I am moved by Lady Percy 's expression of love. CLICK HERE - see if you agree.
Otherwise my novels, short stories, verse, family, music, memories, vulgar interests, detestations,
responses, apologies. I hold posts to 300 words* having found less is better than more.
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Friday, 14 June 2013

Fat men freak out over fuel


FRANCE: ANGER

I came close to getting into a fight, yesterday. Quite thrilling.

I was queueing for fuel at Intermarché and it was 30 deg C. After filling up you join another queue and pay at a little cubby-hole. To ensure drivers are not billed for other's fill-ups your total remains on the pump display until it's paid for. Up to then your pump remains inactive.

As I stood outside the car waiting for the previous driver's total to be cleared I heard an angry bellow from behind. I turned round and saw a very fat man getting out of his car. Since I'm fat myself I'm able to say he was very fat. As he emerged it was like seeing the wall of a dam breached by a huge onrush of water. He pointed to my pump and told me it was equipped for credit-card payment. I didn't have to wait, holding him up.

Maybe, but surely the previous driver's total would need to be cleared first. In a voice as deliberately bellicose as that of the very fat man, I, the more average fat man, shouted: Il faut attendre (One must wait.). He started to move towards me and I relished this, wondering where my tyre-iron was. (Car drivers in US crime novels always use tyre irons on each other.)

Now another French voice joined in – attacking the very fat man. Why should I, a foreigner, be required to use a credit card? In fact it could well have been impossible; some supermarket filling stations only take French cards. The new shouter turned to face me and to smile. I said cash would be better and he nodded.

Humiliated and uncomfortable the very fat man oozed away and, lo, the display on my pump cleared.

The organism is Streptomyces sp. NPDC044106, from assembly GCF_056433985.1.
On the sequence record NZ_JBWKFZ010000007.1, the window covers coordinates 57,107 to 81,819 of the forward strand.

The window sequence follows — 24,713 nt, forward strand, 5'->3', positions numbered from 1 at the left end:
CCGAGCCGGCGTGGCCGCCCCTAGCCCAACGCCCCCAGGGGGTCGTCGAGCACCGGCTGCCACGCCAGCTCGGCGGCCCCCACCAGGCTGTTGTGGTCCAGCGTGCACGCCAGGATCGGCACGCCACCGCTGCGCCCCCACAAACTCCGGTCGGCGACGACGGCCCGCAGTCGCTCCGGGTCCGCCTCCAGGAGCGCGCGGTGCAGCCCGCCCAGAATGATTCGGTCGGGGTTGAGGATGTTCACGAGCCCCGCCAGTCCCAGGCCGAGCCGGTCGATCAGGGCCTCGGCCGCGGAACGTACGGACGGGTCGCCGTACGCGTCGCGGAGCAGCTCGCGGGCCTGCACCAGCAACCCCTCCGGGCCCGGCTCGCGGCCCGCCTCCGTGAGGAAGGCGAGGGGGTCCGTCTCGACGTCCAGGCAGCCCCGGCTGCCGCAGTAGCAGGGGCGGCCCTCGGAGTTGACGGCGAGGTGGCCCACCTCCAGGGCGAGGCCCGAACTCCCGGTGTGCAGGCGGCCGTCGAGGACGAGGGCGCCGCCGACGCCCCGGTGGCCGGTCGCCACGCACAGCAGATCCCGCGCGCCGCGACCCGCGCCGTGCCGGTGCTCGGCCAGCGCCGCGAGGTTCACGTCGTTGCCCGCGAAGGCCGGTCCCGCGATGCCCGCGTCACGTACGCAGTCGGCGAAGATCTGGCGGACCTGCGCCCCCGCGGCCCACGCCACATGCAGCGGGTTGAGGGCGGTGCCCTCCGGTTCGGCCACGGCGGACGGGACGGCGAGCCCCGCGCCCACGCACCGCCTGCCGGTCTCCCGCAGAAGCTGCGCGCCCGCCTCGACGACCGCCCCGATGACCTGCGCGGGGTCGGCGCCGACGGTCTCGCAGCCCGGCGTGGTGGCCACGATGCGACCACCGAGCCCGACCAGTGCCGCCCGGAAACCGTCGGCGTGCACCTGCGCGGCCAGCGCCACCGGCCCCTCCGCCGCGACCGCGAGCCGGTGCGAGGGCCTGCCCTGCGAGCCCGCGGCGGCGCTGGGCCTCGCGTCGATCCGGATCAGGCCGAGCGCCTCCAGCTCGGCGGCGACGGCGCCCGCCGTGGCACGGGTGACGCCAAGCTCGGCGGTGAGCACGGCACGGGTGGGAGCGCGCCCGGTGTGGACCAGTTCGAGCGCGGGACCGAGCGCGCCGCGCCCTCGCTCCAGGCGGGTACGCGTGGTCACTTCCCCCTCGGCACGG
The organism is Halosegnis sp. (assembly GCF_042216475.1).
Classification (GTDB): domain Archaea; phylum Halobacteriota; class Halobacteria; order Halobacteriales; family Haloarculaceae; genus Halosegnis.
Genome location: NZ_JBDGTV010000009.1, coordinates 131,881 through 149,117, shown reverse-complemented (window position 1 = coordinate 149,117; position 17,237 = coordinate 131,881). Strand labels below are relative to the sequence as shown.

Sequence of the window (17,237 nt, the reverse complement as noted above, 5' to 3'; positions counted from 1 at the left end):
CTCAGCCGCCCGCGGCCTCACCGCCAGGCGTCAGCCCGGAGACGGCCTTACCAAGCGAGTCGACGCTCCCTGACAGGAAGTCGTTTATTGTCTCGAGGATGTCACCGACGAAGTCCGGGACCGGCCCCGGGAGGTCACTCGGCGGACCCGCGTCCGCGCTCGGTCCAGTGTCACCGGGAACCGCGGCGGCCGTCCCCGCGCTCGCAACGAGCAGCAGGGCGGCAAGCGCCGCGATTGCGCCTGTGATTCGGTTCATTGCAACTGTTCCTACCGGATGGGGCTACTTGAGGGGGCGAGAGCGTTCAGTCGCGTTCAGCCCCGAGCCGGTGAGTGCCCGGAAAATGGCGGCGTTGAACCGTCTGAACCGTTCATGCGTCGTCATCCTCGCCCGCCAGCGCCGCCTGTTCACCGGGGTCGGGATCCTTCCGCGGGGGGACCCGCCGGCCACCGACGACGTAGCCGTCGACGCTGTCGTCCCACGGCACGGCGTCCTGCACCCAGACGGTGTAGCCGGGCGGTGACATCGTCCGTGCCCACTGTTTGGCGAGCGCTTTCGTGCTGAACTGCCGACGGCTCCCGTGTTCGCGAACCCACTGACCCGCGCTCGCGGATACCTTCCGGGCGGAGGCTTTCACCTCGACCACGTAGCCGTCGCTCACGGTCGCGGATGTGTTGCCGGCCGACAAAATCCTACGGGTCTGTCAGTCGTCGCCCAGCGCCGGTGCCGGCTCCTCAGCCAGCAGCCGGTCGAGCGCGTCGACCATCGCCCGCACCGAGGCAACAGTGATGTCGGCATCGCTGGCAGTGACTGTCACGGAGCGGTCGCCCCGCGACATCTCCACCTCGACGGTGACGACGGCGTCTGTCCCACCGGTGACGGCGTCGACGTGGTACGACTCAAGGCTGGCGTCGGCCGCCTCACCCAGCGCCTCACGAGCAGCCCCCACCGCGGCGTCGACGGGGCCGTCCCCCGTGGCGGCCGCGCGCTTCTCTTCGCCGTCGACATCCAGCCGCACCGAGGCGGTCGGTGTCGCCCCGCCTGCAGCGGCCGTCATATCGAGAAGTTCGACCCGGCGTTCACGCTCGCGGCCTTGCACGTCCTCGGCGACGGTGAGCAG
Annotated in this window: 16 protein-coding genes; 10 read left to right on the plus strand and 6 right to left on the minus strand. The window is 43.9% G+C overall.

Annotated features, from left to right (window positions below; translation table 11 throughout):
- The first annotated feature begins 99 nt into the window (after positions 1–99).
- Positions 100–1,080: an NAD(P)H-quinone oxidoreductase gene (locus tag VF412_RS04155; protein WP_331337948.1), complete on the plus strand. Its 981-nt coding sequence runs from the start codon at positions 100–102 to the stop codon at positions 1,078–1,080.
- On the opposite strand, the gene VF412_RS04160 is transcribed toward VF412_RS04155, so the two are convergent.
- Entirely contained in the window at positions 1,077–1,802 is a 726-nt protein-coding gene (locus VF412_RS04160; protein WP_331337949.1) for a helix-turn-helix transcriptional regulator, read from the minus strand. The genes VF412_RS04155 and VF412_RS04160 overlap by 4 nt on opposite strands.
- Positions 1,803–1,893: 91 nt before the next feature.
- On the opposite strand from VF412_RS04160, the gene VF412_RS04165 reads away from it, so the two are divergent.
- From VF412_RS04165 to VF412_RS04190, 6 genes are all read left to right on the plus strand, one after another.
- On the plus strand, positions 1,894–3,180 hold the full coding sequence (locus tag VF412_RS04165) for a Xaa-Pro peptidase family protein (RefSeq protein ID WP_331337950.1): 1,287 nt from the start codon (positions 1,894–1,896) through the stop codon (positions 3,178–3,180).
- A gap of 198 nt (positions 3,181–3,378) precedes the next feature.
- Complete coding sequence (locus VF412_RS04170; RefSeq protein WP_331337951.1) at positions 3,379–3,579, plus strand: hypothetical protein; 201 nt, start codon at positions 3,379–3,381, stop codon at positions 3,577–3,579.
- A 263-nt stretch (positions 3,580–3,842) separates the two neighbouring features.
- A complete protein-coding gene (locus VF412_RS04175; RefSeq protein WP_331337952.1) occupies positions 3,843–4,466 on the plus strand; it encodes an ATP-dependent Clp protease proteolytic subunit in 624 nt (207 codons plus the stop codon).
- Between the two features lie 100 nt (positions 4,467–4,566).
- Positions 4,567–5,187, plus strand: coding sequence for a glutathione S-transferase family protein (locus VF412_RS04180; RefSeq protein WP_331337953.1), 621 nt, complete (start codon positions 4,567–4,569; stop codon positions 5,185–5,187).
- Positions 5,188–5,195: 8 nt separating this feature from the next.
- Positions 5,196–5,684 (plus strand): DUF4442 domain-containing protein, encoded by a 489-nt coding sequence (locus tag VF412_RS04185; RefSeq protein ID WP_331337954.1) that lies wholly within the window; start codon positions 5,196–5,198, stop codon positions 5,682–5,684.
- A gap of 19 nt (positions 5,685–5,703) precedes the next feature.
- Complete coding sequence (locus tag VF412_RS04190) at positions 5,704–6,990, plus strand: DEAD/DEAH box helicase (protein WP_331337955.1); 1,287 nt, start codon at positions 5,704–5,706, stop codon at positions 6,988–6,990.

8 comments:

Sir Hugh said...

It's a good job your nephew, WGR wasn't there. Perhaps the two large corpulences would have prevented heads getting close enough for the classic head-but

Rouchswalwe said...

Oh! Like Sumo smack-down with a French soundtrack ... very cool! I like the "oozed away" at the conclusion.

Joe Hyam said...

I am glad someone came to your rescue. On the other hand if he hadn't your French would have truly been put to the test. Do they teach anger in French classes? A transcript of the confrontation would be of value to students.

Roderick Robinson said...

Sir Hugh: Hence the tyre iron.

RW (zS): Sumo slap-down? Yes, but without the speed.

Joe: If the Very Fat Man (I think he rated initial caps) had had his way, there would have been very little talking.

Natalie d'Arbeloff said...

How exciting - High Noon at the Intermarchè pump!

Question 1:
how did the friendly Frenchman know you were a foreigner?

2. Have you learned good French insults (slang, not posh) to use in case of need? Such as: "éspèce de con" etc. And there's always the impersonal, useful "merde" when one is at a loss for iriginal repartee.

Natalie d'Arbeloff said...

Why do I keep making typos? I meant original, not irigional of course.

Roderick Robinson said...

Natalie: Don't for goodness sake worry about typos. I'm a retired journalist and my blue pencil has also been retired. Structure is all and (though I hardly need to tell you) yours is in excellent shape.

Question 1. By the car registration plate. This fact was contained in the first draft but went the way of all un-wit when I reduced to 300 words.

Question 2. You're inviting me to become pompous and boasting. But that's an invitation I rarely resist. I don't use French slang for the same reason I wouldn't use Brit slang back in the UK: I don't find it expressive enough.

As the very fat man got back into his car I shouted out "Merci beaucoup" in an obviously sarcastic voice. It sounds weak written out but it worked for me. If he'd taken longer to re-insert himself I might well have added "et bonne nuit.", the roots of which you will be familiar with. Again I toyed with including this at the draft stage but the 300-word limit kept me honest. I realise you may find all these writerly revelations rather precious but leaving things out is, I find, the best way of writing something that satisfies me.

Natalie d'Arbeloff said...

Bon, tout est clair maintenant.
Thank you and good night. Or rather good afternoon here on a chilly London Sunday.